RE: Strange encodings

Joe Barrera (joebar@MICROSOFT.com)
Fri, 29 Aug 1997 21:42:21 -0700


Different alphabets can be fun.

I learned to read and write the Cyrillic alphabet as a kid, a fine trick
to annoy your friends and amaze your enemies. It's still cool to watch
movies or TV shows and read the Russian words (at least those close
enough to English, which covers a lot).

Later as a kid I put together my own alphabet, borrowing from Cyrillic
and Greek and Latin, using single characters for common diphthongs (like
"th"), markings to indicate exact vowel sounds, etc. I used to regularly
take notes in class using this alphabet. This annoyed/amazed the other
kids even more (don't ask me why).

I've always thought it would be amusing to learn to read rot-13, but
I've never gotten around to it.

On a more serious note, there's a good article about Azerbaijan
switching from Cyrillic to Latin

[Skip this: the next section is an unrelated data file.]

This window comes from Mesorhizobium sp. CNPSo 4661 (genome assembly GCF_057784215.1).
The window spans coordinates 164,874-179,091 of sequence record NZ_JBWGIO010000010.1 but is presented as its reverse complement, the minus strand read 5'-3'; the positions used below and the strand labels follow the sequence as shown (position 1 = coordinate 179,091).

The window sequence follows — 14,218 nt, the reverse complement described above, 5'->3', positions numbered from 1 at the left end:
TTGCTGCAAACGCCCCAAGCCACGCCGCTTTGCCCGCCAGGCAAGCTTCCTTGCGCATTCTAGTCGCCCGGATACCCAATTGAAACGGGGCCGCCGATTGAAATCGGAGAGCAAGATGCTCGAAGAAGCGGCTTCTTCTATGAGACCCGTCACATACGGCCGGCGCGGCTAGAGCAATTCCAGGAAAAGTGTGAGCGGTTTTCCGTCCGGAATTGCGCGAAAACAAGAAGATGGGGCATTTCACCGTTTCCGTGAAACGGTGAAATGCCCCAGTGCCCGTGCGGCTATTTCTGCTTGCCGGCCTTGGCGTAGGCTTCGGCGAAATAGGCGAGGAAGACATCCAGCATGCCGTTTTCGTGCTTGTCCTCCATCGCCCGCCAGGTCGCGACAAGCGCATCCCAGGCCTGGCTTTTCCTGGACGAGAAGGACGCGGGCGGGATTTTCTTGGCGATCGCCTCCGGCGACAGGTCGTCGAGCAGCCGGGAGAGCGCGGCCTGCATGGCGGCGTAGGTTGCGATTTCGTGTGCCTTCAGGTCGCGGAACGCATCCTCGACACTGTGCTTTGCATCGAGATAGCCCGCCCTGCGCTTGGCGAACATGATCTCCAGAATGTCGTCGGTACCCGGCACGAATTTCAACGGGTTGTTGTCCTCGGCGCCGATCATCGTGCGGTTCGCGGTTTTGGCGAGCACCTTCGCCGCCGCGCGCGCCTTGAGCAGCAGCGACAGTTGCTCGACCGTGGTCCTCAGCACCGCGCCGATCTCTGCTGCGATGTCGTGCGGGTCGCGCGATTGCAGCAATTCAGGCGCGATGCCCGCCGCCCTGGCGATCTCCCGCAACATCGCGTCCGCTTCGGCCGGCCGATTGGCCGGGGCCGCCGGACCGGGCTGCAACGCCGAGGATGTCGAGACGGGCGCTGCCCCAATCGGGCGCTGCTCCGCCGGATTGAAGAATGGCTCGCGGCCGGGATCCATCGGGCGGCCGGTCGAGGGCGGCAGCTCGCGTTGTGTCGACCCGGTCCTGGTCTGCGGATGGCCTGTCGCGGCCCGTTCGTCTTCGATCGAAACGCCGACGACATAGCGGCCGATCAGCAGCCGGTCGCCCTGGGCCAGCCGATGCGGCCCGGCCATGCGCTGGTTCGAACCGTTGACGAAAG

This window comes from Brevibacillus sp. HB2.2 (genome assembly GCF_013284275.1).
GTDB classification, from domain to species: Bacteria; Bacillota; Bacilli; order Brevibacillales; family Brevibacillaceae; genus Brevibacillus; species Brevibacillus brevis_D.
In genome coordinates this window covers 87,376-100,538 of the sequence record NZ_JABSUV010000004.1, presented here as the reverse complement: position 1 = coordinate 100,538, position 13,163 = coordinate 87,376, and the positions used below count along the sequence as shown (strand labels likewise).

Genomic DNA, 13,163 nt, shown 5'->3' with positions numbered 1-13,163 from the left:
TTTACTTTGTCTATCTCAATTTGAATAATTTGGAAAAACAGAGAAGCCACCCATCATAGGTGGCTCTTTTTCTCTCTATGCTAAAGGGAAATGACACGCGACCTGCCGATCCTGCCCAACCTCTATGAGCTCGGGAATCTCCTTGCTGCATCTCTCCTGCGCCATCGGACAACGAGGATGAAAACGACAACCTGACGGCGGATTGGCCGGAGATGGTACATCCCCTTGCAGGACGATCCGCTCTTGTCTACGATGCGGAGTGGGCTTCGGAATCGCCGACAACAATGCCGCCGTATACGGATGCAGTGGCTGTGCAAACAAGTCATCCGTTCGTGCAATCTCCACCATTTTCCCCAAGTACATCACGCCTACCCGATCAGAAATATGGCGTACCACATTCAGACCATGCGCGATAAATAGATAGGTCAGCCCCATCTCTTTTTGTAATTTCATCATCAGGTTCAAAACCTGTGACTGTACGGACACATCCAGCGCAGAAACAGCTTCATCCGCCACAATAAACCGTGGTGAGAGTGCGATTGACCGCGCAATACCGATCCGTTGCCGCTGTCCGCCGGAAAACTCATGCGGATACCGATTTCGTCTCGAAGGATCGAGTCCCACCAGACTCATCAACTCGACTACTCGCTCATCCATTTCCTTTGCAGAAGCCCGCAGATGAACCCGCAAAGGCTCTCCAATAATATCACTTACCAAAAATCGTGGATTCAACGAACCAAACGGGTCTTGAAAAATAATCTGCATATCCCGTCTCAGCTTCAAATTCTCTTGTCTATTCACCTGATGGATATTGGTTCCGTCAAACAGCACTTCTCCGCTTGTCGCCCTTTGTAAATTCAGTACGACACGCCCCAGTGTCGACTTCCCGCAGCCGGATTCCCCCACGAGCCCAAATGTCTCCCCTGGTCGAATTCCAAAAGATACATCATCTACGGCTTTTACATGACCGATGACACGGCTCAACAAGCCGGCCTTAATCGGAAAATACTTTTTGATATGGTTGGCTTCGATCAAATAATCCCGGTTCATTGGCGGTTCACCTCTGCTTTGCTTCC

(http://www.theatlantic.com/atlantic/issues/97jul/alphabet.htm).

"Zealous reformers in Turkmenistan, possibly getting carried away by the
Latin alphabet's financial promise, proposed that $ and be the upper-
and lower-case letters for the "sh" sound."

- Joe

Joseph S. Barrera III <joebar@microsoft.com>
<http://research.microsoft.com/~joebar/>
Phone, Office: (415) 778-8227; Cellular: (415) 601-3719; Home: (415)
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The opinions expressed in this message are my own personal views and do
not reflect the official views of Microsoft Corporation.